Moment soldier is picked up of the ground after ‘fainting’ in Whitehall during Cenotaph Remembrance Sunday service
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This is the moment a soldier is picked up off the ground after ‘fainting’ during Cenotaph Remembrance Sunday service.
The video captured shows on the ground as fellow soldiers quickly rush to try and help.
Whilst other members of the King’s Guard are surrounding the solider, the main video shows the wreath being laid down at the Cenotaph.
It is not known what happened to the solider with details yet to be released.
This is the moment a soldier is picked up off the ground after ‘fainting’ during Cenotaph Remembrance Sunday service
The video captured shows him on the ground as fellow soldiers quickly rush to try and help
Whilst other members of the King’s Guard are surrounding the solider, the main video shows the wreath being laid down at the Cenotaph
The thousands-strong march of current and former armed forces personnel were seen marching past and saluting the Cenotaph in memory of the war dead today.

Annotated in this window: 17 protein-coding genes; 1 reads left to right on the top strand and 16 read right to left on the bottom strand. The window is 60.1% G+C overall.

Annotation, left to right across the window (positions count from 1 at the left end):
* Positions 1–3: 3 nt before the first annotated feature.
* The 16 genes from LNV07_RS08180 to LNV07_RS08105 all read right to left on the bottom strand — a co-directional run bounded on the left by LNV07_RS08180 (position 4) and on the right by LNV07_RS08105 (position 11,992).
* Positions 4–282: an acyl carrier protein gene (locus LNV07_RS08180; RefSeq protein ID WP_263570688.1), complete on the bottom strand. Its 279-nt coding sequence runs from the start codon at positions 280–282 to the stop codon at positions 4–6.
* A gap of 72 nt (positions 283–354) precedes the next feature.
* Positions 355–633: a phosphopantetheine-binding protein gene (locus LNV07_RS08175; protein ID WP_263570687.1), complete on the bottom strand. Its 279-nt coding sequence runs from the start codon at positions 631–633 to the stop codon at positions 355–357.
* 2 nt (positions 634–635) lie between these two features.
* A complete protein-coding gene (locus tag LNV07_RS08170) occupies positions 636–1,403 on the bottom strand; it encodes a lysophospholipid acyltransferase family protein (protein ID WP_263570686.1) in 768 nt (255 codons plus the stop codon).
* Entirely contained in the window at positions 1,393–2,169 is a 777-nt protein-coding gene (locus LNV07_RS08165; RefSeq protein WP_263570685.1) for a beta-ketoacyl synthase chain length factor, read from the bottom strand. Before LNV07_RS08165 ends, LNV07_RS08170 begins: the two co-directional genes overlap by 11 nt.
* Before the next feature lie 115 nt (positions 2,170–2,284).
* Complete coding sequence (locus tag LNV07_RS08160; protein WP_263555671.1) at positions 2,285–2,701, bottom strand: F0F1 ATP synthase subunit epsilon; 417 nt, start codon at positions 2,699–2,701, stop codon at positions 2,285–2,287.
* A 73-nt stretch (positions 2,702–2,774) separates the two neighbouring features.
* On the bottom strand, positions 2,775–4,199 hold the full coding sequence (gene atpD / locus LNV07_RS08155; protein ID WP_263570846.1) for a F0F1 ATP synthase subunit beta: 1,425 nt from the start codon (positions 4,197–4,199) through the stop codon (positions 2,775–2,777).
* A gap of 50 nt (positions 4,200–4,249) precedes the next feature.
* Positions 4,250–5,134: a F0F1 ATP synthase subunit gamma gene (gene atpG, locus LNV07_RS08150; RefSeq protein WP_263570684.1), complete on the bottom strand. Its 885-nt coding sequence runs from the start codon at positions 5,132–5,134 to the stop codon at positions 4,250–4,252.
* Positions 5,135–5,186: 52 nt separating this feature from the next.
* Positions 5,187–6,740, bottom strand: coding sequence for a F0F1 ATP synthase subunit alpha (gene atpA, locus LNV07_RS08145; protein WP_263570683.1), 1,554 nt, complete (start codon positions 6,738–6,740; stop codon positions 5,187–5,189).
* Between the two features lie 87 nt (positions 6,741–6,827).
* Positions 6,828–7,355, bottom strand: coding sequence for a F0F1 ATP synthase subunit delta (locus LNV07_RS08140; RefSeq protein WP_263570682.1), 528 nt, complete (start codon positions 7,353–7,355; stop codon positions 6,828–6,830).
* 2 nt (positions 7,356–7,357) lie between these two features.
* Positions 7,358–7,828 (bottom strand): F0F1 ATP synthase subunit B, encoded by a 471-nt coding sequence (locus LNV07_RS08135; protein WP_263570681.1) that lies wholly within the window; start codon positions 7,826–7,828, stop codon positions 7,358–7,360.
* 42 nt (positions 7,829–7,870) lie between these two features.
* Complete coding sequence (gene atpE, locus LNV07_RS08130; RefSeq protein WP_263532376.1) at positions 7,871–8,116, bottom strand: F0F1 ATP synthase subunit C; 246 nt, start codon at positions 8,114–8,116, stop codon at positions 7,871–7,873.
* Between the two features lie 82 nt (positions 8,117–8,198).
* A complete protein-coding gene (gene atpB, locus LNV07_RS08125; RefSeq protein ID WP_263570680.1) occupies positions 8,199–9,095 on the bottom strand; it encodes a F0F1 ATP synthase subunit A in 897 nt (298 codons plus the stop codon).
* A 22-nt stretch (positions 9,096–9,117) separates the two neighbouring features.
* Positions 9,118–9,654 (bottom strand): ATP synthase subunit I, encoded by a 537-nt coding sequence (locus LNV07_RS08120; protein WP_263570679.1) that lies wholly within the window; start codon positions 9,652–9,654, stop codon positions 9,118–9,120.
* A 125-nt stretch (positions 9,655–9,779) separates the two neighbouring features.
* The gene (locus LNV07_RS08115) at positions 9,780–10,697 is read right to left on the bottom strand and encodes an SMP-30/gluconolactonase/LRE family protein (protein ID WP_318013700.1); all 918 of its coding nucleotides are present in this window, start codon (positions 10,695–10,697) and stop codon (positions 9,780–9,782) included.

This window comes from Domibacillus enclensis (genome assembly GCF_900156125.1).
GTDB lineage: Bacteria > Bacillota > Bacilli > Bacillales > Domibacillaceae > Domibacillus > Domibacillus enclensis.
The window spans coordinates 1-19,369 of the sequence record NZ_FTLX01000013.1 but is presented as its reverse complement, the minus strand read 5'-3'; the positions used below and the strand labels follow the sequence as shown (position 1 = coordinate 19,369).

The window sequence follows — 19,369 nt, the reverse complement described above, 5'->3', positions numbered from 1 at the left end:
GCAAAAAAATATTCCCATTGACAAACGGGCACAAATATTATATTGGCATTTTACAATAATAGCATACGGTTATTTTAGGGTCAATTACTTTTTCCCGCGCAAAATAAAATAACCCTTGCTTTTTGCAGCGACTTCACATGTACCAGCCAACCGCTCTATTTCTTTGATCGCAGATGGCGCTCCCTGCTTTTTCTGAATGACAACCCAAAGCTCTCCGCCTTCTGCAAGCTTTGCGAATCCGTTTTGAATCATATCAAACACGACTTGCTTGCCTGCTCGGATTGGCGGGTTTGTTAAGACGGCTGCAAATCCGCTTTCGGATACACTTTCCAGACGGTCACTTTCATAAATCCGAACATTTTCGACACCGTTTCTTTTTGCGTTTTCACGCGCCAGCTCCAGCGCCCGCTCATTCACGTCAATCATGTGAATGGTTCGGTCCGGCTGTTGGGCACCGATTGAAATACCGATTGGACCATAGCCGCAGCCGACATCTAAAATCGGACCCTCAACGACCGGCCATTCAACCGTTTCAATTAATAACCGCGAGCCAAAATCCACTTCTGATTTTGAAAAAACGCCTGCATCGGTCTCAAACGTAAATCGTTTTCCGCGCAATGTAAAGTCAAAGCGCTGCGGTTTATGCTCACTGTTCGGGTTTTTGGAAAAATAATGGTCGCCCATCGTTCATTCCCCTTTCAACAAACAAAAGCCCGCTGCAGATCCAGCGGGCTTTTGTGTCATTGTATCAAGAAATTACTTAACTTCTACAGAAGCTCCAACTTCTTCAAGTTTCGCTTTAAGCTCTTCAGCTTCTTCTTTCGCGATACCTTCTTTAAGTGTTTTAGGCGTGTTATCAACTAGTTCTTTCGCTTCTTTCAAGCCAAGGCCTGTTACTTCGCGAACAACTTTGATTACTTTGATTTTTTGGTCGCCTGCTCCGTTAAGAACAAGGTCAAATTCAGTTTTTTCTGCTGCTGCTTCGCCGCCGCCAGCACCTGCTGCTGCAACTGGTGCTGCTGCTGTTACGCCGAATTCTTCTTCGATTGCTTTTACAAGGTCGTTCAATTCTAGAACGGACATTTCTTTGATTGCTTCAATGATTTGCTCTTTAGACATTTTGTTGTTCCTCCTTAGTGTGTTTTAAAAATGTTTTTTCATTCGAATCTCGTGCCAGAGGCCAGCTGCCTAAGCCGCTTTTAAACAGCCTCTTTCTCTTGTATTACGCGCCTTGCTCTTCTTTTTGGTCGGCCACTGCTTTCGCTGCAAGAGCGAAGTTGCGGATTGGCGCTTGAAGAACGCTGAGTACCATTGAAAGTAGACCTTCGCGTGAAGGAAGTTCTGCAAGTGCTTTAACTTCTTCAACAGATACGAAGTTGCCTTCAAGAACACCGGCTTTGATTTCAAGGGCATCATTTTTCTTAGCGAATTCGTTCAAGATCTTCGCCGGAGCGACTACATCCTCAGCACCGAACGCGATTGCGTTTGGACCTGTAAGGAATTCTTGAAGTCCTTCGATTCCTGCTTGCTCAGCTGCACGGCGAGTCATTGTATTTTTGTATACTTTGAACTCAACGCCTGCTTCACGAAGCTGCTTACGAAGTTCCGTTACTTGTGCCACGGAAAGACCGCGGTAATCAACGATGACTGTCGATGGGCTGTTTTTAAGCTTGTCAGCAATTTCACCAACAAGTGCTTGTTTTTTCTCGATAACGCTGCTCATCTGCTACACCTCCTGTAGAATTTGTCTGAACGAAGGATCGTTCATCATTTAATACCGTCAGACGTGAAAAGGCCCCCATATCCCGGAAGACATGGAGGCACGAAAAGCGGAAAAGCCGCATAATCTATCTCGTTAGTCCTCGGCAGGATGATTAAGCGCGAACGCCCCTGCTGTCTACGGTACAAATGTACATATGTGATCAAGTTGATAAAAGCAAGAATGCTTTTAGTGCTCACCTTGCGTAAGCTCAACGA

King Charles paid tribute to Britain’s war dead as he led a moving Remembrance Day service.
The King led a two-minute silence that took place across the UK and laid the first wreath in front of the memorial in London, where a major policing operation remains in place today after more than 120 arrests were made as a pro-Palestinian march was held on Armistice Day.
The Prince of Wales also laid a wreath, as did the Duke of Edinburgh, the Princess Royal, Prime Minister Rishi Sunak and other senior politicians.
Among those who participated in the ceremony was Home Secretary Suella Braverman who was seen in public for the first time since Armistice Day was blighted by brutal clashes in central London yesterday.
The Cenotaph, meaning ‘the empty tomb’, was first introduced in 1920 to symbolise the unprecedented losses suffered during the First World War.
It has come to commemorate all members of the Armed Forces who have lost their lives in conflict since 1914.
Its creators said that the absence inside would allow families, friends, comrades and colleagues to fill it with their own memories of those who lost their lives while serving.
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